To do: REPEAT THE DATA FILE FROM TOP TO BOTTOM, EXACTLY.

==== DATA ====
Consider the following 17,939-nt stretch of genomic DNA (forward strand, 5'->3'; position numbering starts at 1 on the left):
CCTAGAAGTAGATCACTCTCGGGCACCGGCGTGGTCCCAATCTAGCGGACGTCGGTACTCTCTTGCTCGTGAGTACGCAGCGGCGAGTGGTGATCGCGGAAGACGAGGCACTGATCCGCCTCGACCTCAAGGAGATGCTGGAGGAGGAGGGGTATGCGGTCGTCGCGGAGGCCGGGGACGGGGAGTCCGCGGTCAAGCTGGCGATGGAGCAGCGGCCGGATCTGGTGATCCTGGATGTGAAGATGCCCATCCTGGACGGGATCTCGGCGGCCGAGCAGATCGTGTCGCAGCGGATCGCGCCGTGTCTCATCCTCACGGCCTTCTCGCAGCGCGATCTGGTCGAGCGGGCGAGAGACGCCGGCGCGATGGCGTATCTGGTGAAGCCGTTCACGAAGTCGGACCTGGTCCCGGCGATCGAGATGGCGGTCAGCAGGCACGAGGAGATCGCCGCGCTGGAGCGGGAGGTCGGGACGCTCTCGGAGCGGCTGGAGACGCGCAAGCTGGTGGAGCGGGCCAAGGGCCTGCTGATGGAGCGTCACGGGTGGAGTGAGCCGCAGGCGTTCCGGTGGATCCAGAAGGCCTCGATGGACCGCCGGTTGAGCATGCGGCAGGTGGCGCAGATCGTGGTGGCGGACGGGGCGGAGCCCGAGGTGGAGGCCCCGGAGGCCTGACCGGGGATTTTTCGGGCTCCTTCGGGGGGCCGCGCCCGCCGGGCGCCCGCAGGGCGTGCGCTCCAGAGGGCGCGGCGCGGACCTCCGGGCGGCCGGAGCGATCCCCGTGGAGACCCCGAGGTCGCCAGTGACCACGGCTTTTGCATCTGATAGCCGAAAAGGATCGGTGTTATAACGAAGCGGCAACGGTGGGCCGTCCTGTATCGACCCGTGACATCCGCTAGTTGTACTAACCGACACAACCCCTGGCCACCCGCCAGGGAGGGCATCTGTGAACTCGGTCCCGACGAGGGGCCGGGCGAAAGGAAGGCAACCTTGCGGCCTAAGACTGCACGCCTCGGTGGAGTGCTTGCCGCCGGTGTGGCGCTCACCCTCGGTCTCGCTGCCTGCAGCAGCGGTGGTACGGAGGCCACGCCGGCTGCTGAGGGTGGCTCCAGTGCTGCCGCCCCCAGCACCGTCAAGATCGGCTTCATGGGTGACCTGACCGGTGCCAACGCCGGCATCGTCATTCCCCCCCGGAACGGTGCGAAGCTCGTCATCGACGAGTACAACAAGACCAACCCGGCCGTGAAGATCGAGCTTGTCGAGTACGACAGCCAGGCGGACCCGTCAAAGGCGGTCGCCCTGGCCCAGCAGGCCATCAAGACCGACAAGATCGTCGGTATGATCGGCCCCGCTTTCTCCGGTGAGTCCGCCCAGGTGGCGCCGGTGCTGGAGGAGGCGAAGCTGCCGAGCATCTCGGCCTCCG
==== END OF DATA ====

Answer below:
Consider the following 17,939-nt stretch of genomic DNA (forward strand, 5'->3'; position numbering starts at 1 on the left):
CCTAGAAGTAGATCACTCTCGGGCACCGGCGTGGTCCCAATCTAGCGGACGTCGGTACTCTCTTGCTCGTGAGTACGCAGCGGCGAGTGGTGATCGCGGAAGACGAGGCACTGATCCGCCTCGACCTCAAGGAGATGCTGGAGGAGGAGGGGTATGCGGTCGTCGCGGAGGCCGGGGACGGGGAGTCCGCGGTCAAGCTGGCGATGGAGCAGCGGCCGGATCTGGTGATCCTGGATGTGAAGATGCCCATCCTGGACGGGATCTCGGCGGCCGAGCAGATCGTGTCGCAGCGGATCGCGCCGTGTCTCATCCTCACGGCCTTCTCGCAGCGCGATCTGGTCGAGCGGGCGAGAGACGCCGGCGCGATGGCGTATCTGGTGAAGCCGTTCACGAAGTCGGACCTGGTCCCGGCGATCGAGATGGCGGTCAGCAGGCACGAGGAGATCGCCGCGCTGGAGCGGGAGGTCGGGACGCTCTCGGAGCGGCTGGAGACGCGCAAGCTGGTGGAGCGGGCCAAGGGCCTGCTGATGGAGCGTCACGGGTGGAGTGAGCCGCAGGCGTTCCGGTGGATCCAGAAGGCCTCGATGGACCGCCGGTTGAGCATGCGGCAGGTGGCGCAGATCGTGGTGGCGGACGGGGCGGAGCCCGAGGTGGAGGCCCCGGAGGCCTGACCGGGGATTTTTCGGGCTCCTTCGGGGGGCCGCGCCCGCCGGGCGCCCGCAGGGCGTGCGCTCCAGAGGGCGCGGCGCGGACCTCCGGGCGGCCGGAGCGATCCCCGTGGAGACCCCGAGGTCGCCAGTGACCACGGCTTTTGCATCTGATAGCCGAAAAGGATCGGTGTTATAACGAAGCGGCAACGGTGGGCCGTCCTGTATCGACCCGTGACATCCGCTAGTTGTACTAACCGACACAACCCCTGGCCACCCGCCAGGGAGGGCATCTGTGAACTCGGTCCCGACGAGGGGCCGGGCGAAAGGAAGGCAACCTTGCGGCCTAAGACTGCACGCCTCGGTGGAGTGCTTGCCGCCGGTGTGGCGCTCACCCTCGGTCTCGCTGCCTGCAGCAGCGGTGGTACGGAGGCCACGCCGGCTGCTGAGGGTGGCTCCAGTGCTGCCGCCCCCAGCACCGTCAAGATCGGCTTCATGGGTGACCTGACCGGTGCCAACGCCGGCATCGTCATTCCCCCCCGGAACGGTGCGAAGCTCGTCATCGACGAGTACAACAAGACCAACCCGGCCGTGAAGATCGAGCTTGTCGAGTACGACAGCCAGGCGGACCCGTCAAAGGCGGTCGCCCTGGCCCAGCAGGCCATCAAGACCGACAAGATCGTCGGTATGATCGGCCCCGCTTTCTCCGGTGAGTCCGCCCAGGTGGCGCCGGTGCTGGAGGAGGCGAAGCTGCCGAGCATCTCGGCCTCCG